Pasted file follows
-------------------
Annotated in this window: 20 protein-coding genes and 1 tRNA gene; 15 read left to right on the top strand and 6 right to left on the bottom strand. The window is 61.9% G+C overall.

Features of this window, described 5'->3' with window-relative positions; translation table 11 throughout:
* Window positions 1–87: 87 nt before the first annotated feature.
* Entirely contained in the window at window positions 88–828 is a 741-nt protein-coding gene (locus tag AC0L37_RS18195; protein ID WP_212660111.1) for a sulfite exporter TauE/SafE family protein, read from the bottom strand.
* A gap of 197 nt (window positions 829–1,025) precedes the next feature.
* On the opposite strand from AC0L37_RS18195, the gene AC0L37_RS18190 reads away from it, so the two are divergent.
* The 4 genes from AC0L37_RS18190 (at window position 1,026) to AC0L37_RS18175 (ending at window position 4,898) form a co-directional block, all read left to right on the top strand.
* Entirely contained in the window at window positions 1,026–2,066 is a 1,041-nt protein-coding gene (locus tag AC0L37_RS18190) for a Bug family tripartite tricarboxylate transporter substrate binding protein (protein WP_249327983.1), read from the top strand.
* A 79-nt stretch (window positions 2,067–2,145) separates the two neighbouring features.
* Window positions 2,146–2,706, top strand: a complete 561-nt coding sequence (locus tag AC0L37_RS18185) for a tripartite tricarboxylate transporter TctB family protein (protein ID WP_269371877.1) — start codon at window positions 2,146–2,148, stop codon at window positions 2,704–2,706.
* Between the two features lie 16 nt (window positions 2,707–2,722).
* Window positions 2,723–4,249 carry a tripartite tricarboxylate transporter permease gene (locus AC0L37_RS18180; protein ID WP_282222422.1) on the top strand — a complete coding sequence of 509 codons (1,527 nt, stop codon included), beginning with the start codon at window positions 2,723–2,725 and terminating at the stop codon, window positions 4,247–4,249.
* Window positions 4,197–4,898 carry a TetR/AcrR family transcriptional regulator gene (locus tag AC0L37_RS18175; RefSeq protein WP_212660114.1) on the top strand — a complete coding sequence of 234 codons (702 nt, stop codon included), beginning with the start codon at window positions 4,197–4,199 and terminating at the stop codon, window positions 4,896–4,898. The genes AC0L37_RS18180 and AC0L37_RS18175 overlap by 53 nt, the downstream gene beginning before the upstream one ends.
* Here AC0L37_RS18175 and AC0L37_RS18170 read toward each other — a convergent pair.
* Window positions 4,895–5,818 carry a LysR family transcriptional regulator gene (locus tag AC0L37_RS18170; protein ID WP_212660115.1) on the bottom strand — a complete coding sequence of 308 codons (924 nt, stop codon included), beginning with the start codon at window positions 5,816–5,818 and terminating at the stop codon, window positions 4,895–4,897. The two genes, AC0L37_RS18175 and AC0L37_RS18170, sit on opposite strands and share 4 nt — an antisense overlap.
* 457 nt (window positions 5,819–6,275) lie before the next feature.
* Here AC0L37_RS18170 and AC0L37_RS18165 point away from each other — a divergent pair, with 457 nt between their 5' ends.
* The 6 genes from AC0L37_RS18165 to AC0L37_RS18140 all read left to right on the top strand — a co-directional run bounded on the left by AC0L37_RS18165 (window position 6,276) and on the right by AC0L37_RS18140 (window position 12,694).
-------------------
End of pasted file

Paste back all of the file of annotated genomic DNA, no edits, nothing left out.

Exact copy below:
Annotated in this window: 20 protein-coding genes and 1 tRNA gene; 15 read left to right on the top strand and 6 right to left on the bottom strand. The window is 61.9% G+C overall.

Features of this window, described 5'->3' with window-relative positions; translation table 11 throughout:
* Window positions 1–87: 87 nt before the first annotated feature.
* Entirely contained in the window at window positions 88–828 is a 741-nt protein-coding gene (locus tag AC0L37_RS18195; protein ID WP_212660111.1) for a sulfite exporter TauE/SafE family protein, read from the bottom strand.
* A gap of 197 nt (window positions 829–1,025) precedes the next feature.
* On the opposite strand from AC0L37_RS18195, the gene AC0L37_RS18190 reads away from it, so the two are divergent.
* The 4 genes from AC0L37_RS18190 (at window position 1,026) to AC0L37_RS18175 (ending at window position 4,898) form a co-directional block, all read left to right on the top strand.
* Entirely contained in the window at window positions 1,026–2,066 is a 1,041-nt protein-coding gene (locus tag AC0L37_RS18190) for a Bug family tripartite tricarboxylate transporter substrate binding protein (protein WP_249327983.1), read from the top strand.
* A 79-nt stretch (window positions 2,067–2,145) separates the two neighbouring features.
* Window positions 2,146–2,706, top strand: a complete 561-nt coding sequence (locus tag AC0L37_RS18185) for a tripartite tricarboxylate transporter TctB family protein (protein ID WP_269371877.1) — start codon at window positions 2,146–2,148, stop codon at window positions 2,704–2,706.
* Between the two features lie 16 nt (window positions 2,707–2,722).
* Window positions 2,723–4,249 carry a tripartite tricarboxylate transporter permease gene (locus AC0L37_RS18180; protein ID WP_282222422.1) on the top strand — a complete coding sequence of 509 codons (1,527 nt, stop codon included), beginning with the start codon at window positions 2,723–2,725 and terminating at the stop codon, window positions 4,247–4,249.
* Window positions 4,197–4,898 carry a TetR/AcrR family transcriptional regulator gene (locus tag AC0L37_RS18175; RefSeq protein WP_212660114.1) on the top strand — a complete coding sequence of 234 codons (702 nt, stop codon included), beginning with the start codon at window positions 4,197–4,199 and terminating at the stop codon, window positions 4,896–4,898. The genes AC0L37_RS18180 and AC0L37_RS18175 overlap by 53 nt, the downstream gene beginning before the upstream one ends.
* Here AC0L37_RS18175 and AC0L37_RS18170 read toward each other — a convergent pair.
* Window positions 4,895–5,818 carry a LysR family transcriptional regulator gene (locus tag AC0L37_RS18170; protein ID WP_212660115.1) on the bottom strand — a complete coding sequence of 308 codons (924 nt, stop codon included), beginning with the start codon at window positions 5,816–5,818 and terminating at the stop codon, window positions 4,895–4,897. The two genes, AC0L37_RS18175 and AC0L37_RS18170, sit on opposite strands and share 4 nt — an antisense overlap.
* 457 nt (window positions 5,819–6,275) lie before the next feature.
* Here AC0L37_RS18170 and AC0L37_RS18165 point away from each other — a divergent pair, with 457 nt between their 5' ends.
* The 6 genes from AC0L37_RS18165 to AC0L37_RS18140 all read left to right on the top strand — a co-directional run bounded on the left by AC0L37_RS18165 (window position 6,276) and on the right by AC0L37_RS18140 (window position 12,694).